By Jason Koop, CTS Coach and author of “Training Essentials for Ultrarunning”
Since the release of “Training Essentials for Ultrarunning” I have had the privilege to attend several book signings and appear on several podcasts, and one of the most frequently asked questions is: “What is the best thing an ultrarunner with limited training time can do to improve his or her performance?” While there are multiple ways to answer this question, I think a training camp – either with a professional group or a do-it-yourself camp – is one of the most valuable ways an athlete can invest their time.
Spoiler: This is not going to be an informercial for a CTS Camp. While I’d love to see you join me and my coaches for a camp, I’m also going to show you how to build an effective DIY Training Camp.
I just returned from a trip to the Ultra Trail du Mont Blanc (UTMB) in Chamonix, France. In addition to supporting and cheering for CTS Athletes Dylan Bowman, Gediminas Grinius, Kelly Wolf, and Kaci Lickteig, I organized a 4-day training camp for athletes not competing in UTMB this year. Over the four days leading up to the race, we ran the majority of the UTMB course and focused all our energy on eating, sleeping, running, and resting.
While don’t need to travel all the way to the French Alps to participate in a training camp (although it’s a really cool place to run and we’ll be holding the camp again in 2018!), here is why it is worth your time to devote 3-4 days solely to running.
Maximize training stimulus
During the Chamonix camp we ran for 27 hours over four days and completed 88.5 miles with 29,381 feet of elevation gain. That’s about two weeks’ worth of training packed into 4 days. Do I recommend you do that every week? Certainly not. But as a means of creating a massive training stimulus, a training camp is hard to beat.
Balance your stressors
In order to complete two weeks worth of training workload in four days – and not get injured – you have to eliminate as many other stresses as possible. No one was trying to balance work with training. There were even days when a call home wasn’t possible because there was neither cell coverage nor internet. We ate, ran, rested, and slept. Again, checking out of the real world to go run in the mountains isn’t something you can do on a weekly basis, but a few times a year can make a big difference in your running.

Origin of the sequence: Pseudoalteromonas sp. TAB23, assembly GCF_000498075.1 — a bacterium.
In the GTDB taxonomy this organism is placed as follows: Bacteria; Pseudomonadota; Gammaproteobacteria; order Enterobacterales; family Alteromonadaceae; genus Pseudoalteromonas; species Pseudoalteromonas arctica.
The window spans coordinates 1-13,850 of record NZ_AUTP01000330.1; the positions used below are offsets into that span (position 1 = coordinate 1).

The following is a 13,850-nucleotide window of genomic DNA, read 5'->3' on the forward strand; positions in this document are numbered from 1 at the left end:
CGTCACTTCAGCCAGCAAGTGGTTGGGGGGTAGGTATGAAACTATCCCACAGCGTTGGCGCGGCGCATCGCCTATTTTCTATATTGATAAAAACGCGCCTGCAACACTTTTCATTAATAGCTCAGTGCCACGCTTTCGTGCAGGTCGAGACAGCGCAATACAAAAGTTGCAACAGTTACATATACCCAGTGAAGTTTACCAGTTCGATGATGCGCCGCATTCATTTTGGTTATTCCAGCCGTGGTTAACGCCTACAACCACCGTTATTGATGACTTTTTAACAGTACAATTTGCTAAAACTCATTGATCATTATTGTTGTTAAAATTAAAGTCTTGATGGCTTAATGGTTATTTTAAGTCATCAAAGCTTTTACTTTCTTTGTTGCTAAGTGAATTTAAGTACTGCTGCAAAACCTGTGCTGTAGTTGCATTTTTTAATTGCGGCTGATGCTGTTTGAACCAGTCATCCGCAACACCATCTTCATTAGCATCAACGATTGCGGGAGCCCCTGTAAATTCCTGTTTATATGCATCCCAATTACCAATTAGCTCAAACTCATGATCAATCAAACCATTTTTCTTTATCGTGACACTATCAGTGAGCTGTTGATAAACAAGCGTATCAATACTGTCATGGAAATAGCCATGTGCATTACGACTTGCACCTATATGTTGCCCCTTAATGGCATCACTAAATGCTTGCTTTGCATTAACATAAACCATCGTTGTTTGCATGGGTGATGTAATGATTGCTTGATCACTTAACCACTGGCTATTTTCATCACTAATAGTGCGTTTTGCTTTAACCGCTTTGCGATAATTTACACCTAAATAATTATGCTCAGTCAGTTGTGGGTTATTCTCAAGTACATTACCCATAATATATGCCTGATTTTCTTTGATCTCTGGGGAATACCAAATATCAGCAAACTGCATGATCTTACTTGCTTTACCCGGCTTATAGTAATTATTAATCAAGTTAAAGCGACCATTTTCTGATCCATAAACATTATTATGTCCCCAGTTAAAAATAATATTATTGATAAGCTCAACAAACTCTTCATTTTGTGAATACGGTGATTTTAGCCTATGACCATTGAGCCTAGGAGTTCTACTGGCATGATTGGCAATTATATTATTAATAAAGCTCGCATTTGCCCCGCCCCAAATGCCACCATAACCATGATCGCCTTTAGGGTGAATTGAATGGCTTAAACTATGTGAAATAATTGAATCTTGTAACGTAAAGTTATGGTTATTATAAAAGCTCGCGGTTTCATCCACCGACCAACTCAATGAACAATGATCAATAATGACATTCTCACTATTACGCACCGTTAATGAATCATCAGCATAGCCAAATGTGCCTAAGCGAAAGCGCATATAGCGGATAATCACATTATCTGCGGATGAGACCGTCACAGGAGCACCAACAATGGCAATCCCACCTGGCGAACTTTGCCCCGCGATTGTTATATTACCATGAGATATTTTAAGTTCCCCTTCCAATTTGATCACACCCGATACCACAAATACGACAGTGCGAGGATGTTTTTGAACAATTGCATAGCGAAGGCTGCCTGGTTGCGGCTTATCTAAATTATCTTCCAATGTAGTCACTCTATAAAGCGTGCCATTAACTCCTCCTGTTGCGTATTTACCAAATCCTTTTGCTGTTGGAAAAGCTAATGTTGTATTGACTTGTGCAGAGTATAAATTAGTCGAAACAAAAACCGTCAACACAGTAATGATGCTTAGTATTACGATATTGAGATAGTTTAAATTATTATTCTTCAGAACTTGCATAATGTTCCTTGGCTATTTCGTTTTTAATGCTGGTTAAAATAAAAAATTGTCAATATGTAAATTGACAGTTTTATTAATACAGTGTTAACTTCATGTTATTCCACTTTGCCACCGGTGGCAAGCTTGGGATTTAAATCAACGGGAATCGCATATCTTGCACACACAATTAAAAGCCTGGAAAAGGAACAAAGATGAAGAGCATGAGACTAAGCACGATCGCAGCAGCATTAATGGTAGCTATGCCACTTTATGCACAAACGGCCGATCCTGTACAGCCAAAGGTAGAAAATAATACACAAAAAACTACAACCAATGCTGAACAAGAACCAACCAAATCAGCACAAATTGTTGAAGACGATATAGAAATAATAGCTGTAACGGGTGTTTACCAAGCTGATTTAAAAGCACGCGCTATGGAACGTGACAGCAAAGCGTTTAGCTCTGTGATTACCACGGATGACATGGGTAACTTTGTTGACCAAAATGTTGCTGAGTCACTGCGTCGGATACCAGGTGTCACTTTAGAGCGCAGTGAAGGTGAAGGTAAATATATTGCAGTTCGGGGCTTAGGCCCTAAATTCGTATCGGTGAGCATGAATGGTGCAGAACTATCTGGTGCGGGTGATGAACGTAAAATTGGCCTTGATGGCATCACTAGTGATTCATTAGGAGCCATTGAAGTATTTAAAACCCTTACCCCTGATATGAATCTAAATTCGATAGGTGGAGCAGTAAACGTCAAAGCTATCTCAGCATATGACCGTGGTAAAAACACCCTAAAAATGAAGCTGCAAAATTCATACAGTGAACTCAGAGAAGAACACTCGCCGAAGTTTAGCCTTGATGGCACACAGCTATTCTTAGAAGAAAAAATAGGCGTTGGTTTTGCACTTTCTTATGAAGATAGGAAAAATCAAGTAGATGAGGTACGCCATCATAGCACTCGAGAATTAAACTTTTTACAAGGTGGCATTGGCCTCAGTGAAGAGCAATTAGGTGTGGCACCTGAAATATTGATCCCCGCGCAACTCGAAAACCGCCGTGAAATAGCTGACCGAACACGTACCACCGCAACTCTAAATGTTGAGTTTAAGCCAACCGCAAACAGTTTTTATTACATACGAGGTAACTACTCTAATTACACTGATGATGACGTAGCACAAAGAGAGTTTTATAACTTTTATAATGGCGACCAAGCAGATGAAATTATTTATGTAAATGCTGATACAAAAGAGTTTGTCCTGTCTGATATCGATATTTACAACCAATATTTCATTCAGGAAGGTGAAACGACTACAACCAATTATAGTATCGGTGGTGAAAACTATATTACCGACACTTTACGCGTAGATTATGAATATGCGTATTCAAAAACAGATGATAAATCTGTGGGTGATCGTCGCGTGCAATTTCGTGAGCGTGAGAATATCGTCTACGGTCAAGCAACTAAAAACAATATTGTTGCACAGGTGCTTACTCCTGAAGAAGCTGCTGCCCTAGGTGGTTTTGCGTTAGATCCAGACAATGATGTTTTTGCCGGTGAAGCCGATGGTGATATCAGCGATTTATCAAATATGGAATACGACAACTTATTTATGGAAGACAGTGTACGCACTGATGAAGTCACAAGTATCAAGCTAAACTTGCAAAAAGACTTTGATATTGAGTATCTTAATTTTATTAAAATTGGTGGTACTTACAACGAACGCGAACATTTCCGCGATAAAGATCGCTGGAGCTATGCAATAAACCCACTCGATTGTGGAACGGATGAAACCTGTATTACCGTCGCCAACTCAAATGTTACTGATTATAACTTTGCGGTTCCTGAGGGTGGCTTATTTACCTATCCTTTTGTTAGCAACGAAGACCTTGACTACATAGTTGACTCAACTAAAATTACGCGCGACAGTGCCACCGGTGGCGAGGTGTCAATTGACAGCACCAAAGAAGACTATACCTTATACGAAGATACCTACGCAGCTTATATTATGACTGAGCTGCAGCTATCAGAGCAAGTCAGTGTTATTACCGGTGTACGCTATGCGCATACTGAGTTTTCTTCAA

Recon Courses During Daytime
One of the reasons athletes benefit from course reconnaissance training camps is the ability to see the entire course in daylight. Inevitably, during an actual race you will cover some portion of the course at night. But during a recon camp you can break the course into chunks and run each one in daylight. This helps with orientation and provides an understanding of the terrain. In some cases it can be useful to anticipate the portion of the course you’ll be running at night and recon that section in the dark as well.
Dial in your habits
Multiday running camps are great for dialing in your nutrition, hydration, and recovery habits. Without the outside variables of the “real world” you can focus your attention on trying out new strategies or dialing in what works.
How to Build a DIY Training Camp
While I would love to see everyone take advantage of the support and educational opportunities available at professionally-run training camps, athletes can derive great benefits from a DIY Training Camp. In fact, I think training camps are so beneficial I encourage anyone who can’t attend an organized camp to build one of your own. Here how to do it:
Carve out 3-4 days
A long weekend is a great way to create a training camp. Arrange to take a Friday, Monday, or both off from work. These 3-4 days need to be entirely devoted to your training camp. Don’t go halfway and commit to running in the morning and doing housework or checking in with work later in the day. Remember, it’s not just about spending more time running; it’s about immersing yourself in all aspects of your sport for a few days.
Make the arrangements
All training camps require some negotiations around family time and career priorities. Especially with family, be clear about your intentions, your plans, and the reasons behind them. These 3-4 days are going to be all about you, and that means you have to make sure you reciprocate with time and effort that is not about you. Acknowledge and respect the sacrifices you are asking of your family.
Fit your camp into your training
You can’t just lump two weeks’ worth of training load into four days without making some accommodations within the rest of your training schedule. For a 3-4 day DIY Training Camp, plan to take 3 days easy before the camp and another 3 days easy afterward. If you’re still tired after those three days, be conservative and take another day or even two.
Don’t kill yourself on Day 1
One big mistake athletes make during DIY Camps is to go out and run hard, fast, and long on Day 1. It feels great, but then your body is trashed by Day 3. Your goal should be to have great runs on all 3-4 days of your camp and finish strong, not wasted. Energy burned on Day 1 is energy you can’t get back, so be conservative in the beginning so you can maintain the quality throughout.